Accuracy is defined as the closeness of observations to the truth. Within geographic information science, this definition does not necessarily cater for all situations associated with geographic information—hence the use of alternative terms, such as uncertainty, precision, and vagueness. The reason for the deficiency is that while the definition works well for features in the built environment, the natural environment presents considerable difficulties when we try to describe and model it. In addition, there are several different perspectives to accuracy that are important in GIS. These are positional, temporal, and attribute accuracy and the issues of logical consistency and completeness.
Positional accuracy, the accuracy of a feature’s database coordinates, can sometimes easily be confirmed. For example, how close a street pole’s database coordinates are to its real-world coordinates can be determined by using specialized field-surveying equipment to gain an answer correct to a few centimeters. This works well for features in the built environment that are represented by points in a database.
However, in other cases, such as determining the accuracy of the location of a lake boundary as it is represented in a database, it may be impossible to assess positional accuracy. In this instance, the boundary will rise and fall with the water level, so we do not necessarily know what “truth” we should be trying to test against. In addition, if we use field survey to determine the coordinates of points on the actual lake boundary, then we face the problem of trying to compare these points with the boundary in the database, which is recorded by a series of straight-line segments. Measuring the positional accuracy of other natural phenomena represented in digital form is similarly difficult. For instance, the location of a vegetation boundary may vary between experts, depending on the criteria (such as precision, minimum mapping unit, and classification) used to delineate different vegetation types. This may be coupled with the problem that a field survey cannot always be conducted to record the accuracy of a (conceptual) boundary that may not actually exist on the ground—although plantation and clear-cut forest boundaries would be an exception.
The lake edge example can also be used to introduce the concept of temporal accuracy, the accuracy of the temporal information held in a database. For example, if a lake polygon had the time stamp of the date of the aerial photography from which it was digitized, then that time stamp should not be in error. However, temporal accuracy should not be confused with the “database time,” the date the polygon was recorded in a database (which might be a considerable time after the aerial photography was flown), or with a currency” or “up-to-dateness,” a measure of how well the database reflects the real-world situation at the present or a particular time in the past.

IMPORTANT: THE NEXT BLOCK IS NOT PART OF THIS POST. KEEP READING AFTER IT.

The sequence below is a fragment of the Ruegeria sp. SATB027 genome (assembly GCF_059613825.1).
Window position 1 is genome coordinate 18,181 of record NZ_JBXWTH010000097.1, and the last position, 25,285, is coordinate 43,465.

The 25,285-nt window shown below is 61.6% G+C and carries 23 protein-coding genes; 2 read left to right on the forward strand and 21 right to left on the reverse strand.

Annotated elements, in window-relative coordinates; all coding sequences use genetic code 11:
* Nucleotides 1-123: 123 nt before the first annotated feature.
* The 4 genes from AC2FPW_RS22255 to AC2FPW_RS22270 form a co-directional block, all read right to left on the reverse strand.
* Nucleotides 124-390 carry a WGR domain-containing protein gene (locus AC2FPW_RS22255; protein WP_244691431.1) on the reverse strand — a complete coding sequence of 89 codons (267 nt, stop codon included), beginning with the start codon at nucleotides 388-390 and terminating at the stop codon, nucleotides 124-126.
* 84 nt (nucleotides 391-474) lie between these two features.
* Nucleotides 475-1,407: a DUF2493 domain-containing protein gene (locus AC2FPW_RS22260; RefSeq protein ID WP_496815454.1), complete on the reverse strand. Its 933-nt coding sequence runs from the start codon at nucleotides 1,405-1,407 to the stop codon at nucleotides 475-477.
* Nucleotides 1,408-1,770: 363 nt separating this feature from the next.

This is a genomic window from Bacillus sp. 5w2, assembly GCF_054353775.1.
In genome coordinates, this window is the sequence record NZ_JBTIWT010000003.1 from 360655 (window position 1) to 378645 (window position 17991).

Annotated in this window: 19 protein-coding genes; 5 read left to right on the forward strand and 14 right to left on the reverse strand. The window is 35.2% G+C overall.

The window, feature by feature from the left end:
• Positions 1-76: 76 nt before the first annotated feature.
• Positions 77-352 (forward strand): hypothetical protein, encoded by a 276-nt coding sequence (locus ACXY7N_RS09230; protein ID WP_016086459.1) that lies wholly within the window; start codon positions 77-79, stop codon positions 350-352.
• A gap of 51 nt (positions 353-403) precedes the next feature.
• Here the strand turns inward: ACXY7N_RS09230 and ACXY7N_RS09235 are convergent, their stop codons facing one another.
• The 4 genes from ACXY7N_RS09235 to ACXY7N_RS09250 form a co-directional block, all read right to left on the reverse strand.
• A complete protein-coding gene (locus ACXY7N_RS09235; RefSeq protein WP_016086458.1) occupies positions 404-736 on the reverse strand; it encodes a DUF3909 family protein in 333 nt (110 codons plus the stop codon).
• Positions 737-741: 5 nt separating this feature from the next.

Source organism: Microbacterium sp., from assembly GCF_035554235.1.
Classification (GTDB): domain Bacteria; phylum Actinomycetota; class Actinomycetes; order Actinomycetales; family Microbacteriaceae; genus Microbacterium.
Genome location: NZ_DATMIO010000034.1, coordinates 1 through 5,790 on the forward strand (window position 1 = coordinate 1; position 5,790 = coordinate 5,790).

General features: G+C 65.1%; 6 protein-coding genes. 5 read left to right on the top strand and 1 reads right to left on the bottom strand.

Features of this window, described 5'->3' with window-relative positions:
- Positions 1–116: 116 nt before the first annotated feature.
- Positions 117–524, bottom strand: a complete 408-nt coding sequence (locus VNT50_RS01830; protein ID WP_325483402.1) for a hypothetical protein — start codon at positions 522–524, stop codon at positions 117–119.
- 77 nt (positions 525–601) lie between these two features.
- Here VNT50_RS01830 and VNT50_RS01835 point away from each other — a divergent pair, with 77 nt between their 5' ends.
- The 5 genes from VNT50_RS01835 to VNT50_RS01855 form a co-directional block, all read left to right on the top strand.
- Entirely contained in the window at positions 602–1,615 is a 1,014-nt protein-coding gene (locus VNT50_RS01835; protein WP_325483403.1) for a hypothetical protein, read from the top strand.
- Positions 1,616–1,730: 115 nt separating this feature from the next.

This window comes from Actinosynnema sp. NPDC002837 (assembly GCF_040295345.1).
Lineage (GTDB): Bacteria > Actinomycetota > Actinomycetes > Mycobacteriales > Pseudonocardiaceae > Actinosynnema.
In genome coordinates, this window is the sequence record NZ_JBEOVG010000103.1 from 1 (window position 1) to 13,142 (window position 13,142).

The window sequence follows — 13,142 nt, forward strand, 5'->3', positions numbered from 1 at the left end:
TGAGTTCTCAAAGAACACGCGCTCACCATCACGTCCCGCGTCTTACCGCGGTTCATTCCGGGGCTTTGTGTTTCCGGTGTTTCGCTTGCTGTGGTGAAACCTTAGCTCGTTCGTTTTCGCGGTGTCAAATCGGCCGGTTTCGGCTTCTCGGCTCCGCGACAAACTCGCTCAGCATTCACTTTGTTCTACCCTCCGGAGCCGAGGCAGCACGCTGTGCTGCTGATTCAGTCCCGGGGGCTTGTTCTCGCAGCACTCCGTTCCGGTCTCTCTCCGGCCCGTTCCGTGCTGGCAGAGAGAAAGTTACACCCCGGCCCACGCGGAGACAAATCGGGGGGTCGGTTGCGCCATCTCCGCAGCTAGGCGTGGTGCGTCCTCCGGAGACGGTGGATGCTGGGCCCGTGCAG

Attribute accuracy, the accuracy of attributes listed for a database feature, can also be easily checked in some cases but not others. For example, the street address for a land parcel in a database can be quickly checked for correctness, but determining the accuracy of the land use description for the same parcel can be difficult. The parcel may contain a large building with underground car parking, retail shops, and residential apartments, yet the database records the land use only as “retail.” So the database is only partly accurate. In the natural environment, the accuracy of soil classifications might be checked by testing at-point sample sites, but soils are rarely pure in their classification, and the database description will be only partly correct.
Logical consistency is a form of accuracy used to describe the correctness of relationships between database features and those found in the real world. An example of this is an emergency dispatch application where it is critical that all roads connecting in the real world are actually connected in the database; otherwise, incorrect routing of emergency vehicles
Accuracy may also be documented in terms of completeness—that is, are all features in the real world shown in a database? Often, features are deliberately deleted from databases for the sake of simplicity, such as including only major walking tracks or vegetation polygons over a certain size. Omission is not always an indication of nonexistence. Thus, in some cases, accuracy is easy to determine according to our definition, but often there is conflict as a result of the way we model the world with geographic information and of the nature of the world itself.